PESHAWAR: As the nation waited with bated breath through most of Tuesday, doctors treating peace icon Malala Yousafzai announced on Wednesday that her condition was ‘satisfactory’ following a three-and-a-half-hour surgery.
The operation, which took place at a military hospital in Peshawar, was successful in extracting the bullet from her body. The 14-year-old child activist from Swat was airlifted to the hospital after initially receiving treatment at Saidu Sharif Hospital.
A senior doctor who was part of the team that operated on Malala told The Express Tribune on condition of anonymity that “earlier, she was under observation and her condition was stable; however, later I got a call from the Combined Military Hospital (CMH) in the middle of night saying the patient’s condition was deteriorating, which forced us to go for surgery around 2 am.”
“Her condition is satisfactory following the surgery,” he added. However, he parried a question about shifting Malala abroad for treatment, saying he was not in a position to comment on this.
Interior Minister Rehman Malik who paid a visit to CMH told reporters at the Peshawar airport that Malala’s condition was out of danger and that a decision to send her abroad for treatment has been postponed.
“She is gradually recovering,” Malik said, adding that doctors have put her under observation for 48 hours.
He said that security personnel would be assigned to ensure Malala’s safety. In addition, passports for her and her family have been prepared ‘in case of an emergency’. An airport official also said “A PIA plane which reached Peshawar earlier on Wednesday is on standby, and all necessary medical facilities have been provided on this plane,” in case she needs to be flown out in an emergency.
Contrary to a statement made by the provincial authorities, Malik claimed that Malala’s attackers had been identified, adding: “We will not let them escape.”
K-P govt initiative
While the interior minister seemed to be aware of who the culprits behind the attack were, the K-P government announced a Rs10 million reward for anyone who was able to identify the attackers. Provincial Information Minister Mian Iftikhar Hussain told the media, “The identity of those identifying persons involved in the Malala attack will not be revealed.”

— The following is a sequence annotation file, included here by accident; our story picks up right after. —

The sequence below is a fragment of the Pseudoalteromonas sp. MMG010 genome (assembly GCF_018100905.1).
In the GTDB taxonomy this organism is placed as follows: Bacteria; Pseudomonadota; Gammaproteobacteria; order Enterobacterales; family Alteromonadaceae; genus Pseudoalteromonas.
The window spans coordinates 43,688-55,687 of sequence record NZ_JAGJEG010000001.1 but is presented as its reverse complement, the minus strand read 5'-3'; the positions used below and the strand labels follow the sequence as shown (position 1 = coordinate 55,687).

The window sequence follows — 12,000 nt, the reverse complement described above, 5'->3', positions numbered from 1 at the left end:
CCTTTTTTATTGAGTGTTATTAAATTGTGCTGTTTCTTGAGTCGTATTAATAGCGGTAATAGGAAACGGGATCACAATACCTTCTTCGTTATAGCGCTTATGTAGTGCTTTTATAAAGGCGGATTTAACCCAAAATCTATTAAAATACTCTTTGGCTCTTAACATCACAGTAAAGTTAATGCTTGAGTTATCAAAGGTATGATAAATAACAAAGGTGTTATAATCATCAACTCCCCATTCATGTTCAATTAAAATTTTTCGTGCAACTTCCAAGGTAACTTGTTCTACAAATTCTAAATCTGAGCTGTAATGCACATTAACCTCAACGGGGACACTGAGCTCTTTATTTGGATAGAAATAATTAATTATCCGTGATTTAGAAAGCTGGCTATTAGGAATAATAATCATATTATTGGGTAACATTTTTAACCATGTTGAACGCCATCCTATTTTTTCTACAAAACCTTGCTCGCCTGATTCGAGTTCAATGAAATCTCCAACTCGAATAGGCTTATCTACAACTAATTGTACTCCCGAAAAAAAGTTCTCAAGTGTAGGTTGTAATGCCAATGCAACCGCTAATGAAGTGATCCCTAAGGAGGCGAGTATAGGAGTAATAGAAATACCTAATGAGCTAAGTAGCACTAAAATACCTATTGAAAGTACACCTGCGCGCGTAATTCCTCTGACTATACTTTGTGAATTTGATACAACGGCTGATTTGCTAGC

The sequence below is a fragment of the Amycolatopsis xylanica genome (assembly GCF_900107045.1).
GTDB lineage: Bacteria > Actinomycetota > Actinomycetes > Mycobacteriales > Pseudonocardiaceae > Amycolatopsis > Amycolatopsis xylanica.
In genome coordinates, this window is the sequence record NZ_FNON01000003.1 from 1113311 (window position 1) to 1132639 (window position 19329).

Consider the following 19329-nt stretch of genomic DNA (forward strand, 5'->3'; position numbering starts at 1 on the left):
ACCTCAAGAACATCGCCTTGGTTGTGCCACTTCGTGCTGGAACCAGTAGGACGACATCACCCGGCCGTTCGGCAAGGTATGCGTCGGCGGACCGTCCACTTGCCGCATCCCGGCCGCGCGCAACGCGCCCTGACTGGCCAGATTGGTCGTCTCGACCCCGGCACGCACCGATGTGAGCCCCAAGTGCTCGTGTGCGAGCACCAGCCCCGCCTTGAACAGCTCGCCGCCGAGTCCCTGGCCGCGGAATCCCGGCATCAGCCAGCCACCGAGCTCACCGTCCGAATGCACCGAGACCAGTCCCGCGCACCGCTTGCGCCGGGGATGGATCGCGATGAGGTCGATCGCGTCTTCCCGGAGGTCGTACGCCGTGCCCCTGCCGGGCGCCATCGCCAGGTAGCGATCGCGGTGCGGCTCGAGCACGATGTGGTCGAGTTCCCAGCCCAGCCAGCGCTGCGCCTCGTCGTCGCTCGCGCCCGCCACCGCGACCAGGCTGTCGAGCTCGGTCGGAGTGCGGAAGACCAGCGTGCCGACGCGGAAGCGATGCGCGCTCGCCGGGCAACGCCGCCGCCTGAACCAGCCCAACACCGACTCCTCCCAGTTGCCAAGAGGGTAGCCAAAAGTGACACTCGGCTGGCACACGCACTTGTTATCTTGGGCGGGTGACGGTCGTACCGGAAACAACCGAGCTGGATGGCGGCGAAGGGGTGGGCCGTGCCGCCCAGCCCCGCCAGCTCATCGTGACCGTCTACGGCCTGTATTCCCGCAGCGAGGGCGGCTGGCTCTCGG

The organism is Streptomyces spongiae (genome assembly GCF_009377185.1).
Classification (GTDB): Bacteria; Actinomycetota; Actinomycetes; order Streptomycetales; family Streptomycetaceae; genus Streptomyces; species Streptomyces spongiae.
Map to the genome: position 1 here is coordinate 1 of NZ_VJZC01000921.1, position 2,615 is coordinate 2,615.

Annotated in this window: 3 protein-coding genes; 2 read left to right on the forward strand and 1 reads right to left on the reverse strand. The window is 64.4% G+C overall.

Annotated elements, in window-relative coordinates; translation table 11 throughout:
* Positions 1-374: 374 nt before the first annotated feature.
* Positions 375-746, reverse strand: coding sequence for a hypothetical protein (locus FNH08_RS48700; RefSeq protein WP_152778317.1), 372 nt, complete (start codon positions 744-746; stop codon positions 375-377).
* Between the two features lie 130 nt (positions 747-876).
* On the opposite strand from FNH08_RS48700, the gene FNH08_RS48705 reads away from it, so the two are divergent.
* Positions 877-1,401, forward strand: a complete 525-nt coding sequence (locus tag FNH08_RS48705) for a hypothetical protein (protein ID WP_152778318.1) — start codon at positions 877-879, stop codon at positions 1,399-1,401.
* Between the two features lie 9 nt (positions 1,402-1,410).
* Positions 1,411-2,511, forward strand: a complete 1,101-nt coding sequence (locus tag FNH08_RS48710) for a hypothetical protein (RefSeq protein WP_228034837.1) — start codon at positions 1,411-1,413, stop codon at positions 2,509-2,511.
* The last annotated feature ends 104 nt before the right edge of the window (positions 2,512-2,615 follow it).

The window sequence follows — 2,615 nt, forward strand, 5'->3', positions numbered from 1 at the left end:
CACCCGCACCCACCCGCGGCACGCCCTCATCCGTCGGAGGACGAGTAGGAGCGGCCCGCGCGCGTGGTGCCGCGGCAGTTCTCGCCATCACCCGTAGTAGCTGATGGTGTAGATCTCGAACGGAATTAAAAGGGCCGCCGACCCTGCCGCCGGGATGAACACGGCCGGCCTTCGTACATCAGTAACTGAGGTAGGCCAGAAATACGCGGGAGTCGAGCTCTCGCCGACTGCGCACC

Hussain also confirmed that “There is no need, now, to take her (Malala) to any foreign country for treatment, the doctors say,” at least for the time being.
He appealed to the nation to pray for her health. “Malala has become a voice for peace which cannot be choked till Doomsday,” the emotionally charged minister said. He added that while his government believed in negotiations, the time had now come to face terrorists with unanimity of purpose.
A probe was also initiated on Wednesday into the attack. Security forces apprehended a number of people including Malala’s school teacher, the school watchman and the driver of the van which was targeted. They were taken to an undisclosed location. In all, 200 suspects have been rounded up so far, although several were released after initial interrogations.
The investigation team along with security forces visited the crime scene as well as Malala’s school to collect evidence. Security has been beefed up in the area in wake of the assassination attempt.
A student accompanying Malala in the ill-fated van, identified as Shazia, who was also shot, has been shifted to a hospital in Peshawar due to her critical condition. Shazia was shot in the leg. The injured girl’s parents are paying for her hospital expenses themselves.
Speaking to reporters at the press briefing, White House spokesperson Jay Carney said that the US has offered any necessary assistance to Malala. “As part of this offer, the US military has agreed to provide air ambulance and medical treatment at a facility suitable for her condition if it becomes necessary.” WITH ADDITIONAL REPORTING BY ABDUR RAUF IN PESHAWAR AND HAZRAT ALI IN SWAT
(Read: What next after Malala?)
Published in The Express Tribune, October 11th, 2012.
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